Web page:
Of all the tenets in the American mythology, upward mobility is one of the biggies, both the most exalted and the most critiqued: We have both our Pretty Women and our Sisters Carrie.
By: MEGAN GRUMBLING  |  March 14, 2012



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Dramatic Rep gets Nervous, dark

Cracking a Smile
The parents of children with severe disabilities have an almost incalculably different experience than other parents.
By: MEGAN GRUMBLING  |  March 15, 2012

theater_HiddenTN_list

Portland Stage resurrects four of Tennessee’s other works

Williams at 100
A young boy walks the railroad tracks with a delusional girl who lives alone in an old house.
By: MEGAN GRUMBLING  |  March 07, 2012

tji_shoestring_list

Homer’s epic, in puppets

Stringed instruments
Our story thus far: The war is over! No, not the Iraq War, but one of even more mythological origins: After ten years of battle against Troy, the victorious war hero Odysseus, whose distinctively phallic sword arm has a life of its own, is poised to finally lead his troops back home to Ithaca.
By: MEGAN GRUMBLING  |  March 07, 2012

theater_birthday_list

Acorn’s must-see production of a Pinter classic

Turning up the heat
Almost everything goes unsaid in Harold Pinter's 1958 classic, The Birthday Party .
By: MEGAN GRUMBLING  |  February 29, 2012

theater1_wiley_2_list

Young actors take to the stage in Wiley and the Hairy Man

Finding courage
Deep in the Appalachian swamp, young Wiley (Luke Stickney, winningly) lives among tree toads, alligators, and plenty of magical spirits.
By: MEGAN GRUMBLING  |  February 22, 2012



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Williams’s shattering Menagerie in Freeport

Fragile suffering
Tom's restlessness at home in St. Louis, where he's stuck providing for his plaintive mom and crippled sister, becomes particularly oppressive in the very architecture of the Freeport Factory Stage.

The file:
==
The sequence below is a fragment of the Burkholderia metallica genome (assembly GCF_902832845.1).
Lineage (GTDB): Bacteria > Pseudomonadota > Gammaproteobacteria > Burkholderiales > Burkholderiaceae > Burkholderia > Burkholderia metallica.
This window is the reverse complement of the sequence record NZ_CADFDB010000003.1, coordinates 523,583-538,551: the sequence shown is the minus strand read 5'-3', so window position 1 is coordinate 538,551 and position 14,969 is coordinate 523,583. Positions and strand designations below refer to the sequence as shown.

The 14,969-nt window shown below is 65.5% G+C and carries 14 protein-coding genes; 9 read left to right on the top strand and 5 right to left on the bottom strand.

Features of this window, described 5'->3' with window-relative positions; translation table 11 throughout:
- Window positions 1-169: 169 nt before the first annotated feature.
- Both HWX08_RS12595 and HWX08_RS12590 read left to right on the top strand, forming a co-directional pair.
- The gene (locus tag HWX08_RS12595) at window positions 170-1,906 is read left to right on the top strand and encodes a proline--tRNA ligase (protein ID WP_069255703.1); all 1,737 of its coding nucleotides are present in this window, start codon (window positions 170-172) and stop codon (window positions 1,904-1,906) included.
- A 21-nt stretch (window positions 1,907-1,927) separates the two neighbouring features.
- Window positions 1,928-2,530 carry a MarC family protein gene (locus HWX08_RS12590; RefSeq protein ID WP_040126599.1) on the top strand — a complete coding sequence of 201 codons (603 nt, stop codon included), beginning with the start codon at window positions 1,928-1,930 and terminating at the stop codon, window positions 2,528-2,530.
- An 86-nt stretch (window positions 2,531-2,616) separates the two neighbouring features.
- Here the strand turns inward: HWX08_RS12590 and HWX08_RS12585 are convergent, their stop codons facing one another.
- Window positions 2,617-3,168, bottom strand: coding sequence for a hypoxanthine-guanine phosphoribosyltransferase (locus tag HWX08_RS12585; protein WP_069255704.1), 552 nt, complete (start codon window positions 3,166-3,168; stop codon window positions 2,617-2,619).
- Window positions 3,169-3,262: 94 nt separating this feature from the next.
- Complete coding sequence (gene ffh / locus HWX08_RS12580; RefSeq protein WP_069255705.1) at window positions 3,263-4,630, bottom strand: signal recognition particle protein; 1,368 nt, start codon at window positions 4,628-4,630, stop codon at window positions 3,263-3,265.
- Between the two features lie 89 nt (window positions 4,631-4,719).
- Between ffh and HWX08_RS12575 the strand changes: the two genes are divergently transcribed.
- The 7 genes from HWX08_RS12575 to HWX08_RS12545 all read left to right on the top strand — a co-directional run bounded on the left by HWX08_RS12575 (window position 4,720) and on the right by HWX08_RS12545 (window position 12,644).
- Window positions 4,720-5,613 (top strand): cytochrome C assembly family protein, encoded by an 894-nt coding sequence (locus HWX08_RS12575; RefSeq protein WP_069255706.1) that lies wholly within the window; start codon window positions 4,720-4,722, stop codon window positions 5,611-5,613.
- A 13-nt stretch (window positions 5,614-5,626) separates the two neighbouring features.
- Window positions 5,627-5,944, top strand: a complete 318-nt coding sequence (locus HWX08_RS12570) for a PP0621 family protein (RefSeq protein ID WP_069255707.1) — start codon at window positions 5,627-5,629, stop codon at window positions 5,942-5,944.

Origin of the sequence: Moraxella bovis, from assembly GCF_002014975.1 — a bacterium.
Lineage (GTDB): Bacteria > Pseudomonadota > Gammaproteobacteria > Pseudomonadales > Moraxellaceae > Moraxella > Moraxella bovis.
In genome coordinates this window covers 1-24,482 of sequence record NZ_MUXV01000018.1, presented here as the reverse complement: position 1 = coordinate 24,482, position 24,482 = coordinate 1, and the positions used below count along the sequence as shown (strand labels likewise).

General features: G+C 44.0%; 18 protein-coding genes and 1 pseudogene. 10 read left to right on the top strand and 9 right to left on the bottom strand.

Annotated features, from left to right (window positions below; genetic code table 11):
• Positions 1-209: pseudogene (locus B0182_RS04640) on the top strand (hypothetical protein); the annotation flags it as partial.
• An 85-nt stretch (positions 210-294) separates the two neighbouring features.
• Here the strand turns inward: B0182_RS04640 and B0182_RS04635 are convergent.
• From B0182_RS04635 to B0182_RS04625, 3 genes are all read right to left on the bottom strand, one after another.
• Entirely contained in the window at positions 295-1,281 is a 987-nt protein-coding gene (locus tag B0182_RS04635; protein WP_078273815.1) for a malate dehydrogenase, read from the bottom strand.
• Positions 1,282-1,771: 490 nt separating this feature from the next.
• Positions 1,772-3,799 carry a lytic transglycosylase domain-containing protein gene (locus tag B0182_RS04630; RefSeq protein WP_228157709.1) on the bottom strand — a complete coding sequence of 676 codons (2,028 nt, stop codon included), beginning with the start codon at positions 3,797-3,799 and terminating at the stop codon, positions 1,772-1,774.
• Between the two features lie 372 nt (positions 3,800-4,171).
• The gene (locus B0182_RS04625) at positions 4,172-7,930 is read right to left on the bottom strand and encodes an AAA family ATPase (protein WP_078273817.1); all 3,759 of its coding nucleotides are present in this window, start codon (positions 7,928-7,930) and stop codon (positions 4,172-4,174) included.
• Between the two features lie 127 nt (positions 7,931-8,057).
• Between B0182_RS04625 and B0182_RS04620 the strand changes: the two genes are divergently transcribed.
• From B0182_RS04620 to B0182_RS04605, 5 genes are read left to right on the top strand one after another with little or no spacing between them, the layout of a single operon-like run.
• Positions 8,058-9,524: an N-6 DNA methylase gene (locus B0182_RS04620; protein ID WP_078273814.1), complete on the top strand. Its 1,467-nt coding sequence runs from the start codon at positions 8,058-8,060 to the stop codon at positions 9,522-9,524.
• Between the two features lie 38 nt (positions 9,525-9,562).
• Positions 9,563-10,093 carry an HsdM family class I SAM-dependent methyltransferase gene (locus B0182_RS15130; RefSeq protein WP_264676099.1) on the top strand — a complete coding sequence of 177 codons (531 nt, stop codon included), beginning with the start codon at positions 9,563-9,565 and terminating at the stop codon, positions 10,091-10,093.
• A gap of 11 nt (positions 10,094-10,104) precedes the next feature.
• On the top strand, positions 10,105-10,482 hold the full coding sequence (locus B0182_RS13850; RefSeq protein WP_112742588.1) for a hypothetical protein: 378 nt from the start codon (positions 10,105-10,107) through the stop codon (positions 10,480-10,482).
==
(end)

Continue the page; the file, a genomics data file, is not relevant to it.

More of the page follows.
By: MEGAN GRUMBLING  |  February 22, 2012

theater_Trouble_list

Portland Stage goes noir

Adaptive ensemble
Dead guys, mysterious dames, mobsters, dirty cops, and a handsome array of handguns are all in a night's work for Philip Marlowe, novelist Raymond Chandler's quintessential LA private eye.
By: MEGAN GRUMBLING  |  February 15, 2012

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Female poets step up to the mic

Could be verse
While down in Cambridge last August with a team of Portland poets for the semi-finals of the National Poetry Slam, Tricia Henley Pryce says, she never saw more than one woman up on stage at a time.
By: MEGAN GRUMBLING  |  February 08, 2012

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Mad Horse’s Becky Shaw peers behind the love curtain

The one who knew too much
Three months after her father's death, the two people closest to thirty-something Suzanna (Elizabeth Chambers) don't have a lot of patience for her grief, which has her reduced to a weeping mess watching bad TV under a blanket.
By: MEGAN GRUMBLING  |  February 08, 2012

theater1_NextFall_list

Good Theater wrestles with love and sin

Heartplay
There's only one major problem in the love between Adam (Rob Cameron), a sarcastic would-be teacher working in retail, and Luke (Joe Bearor), an aspiring young actor.
By: MEGAN GRUMBLING  |  February 01, 2012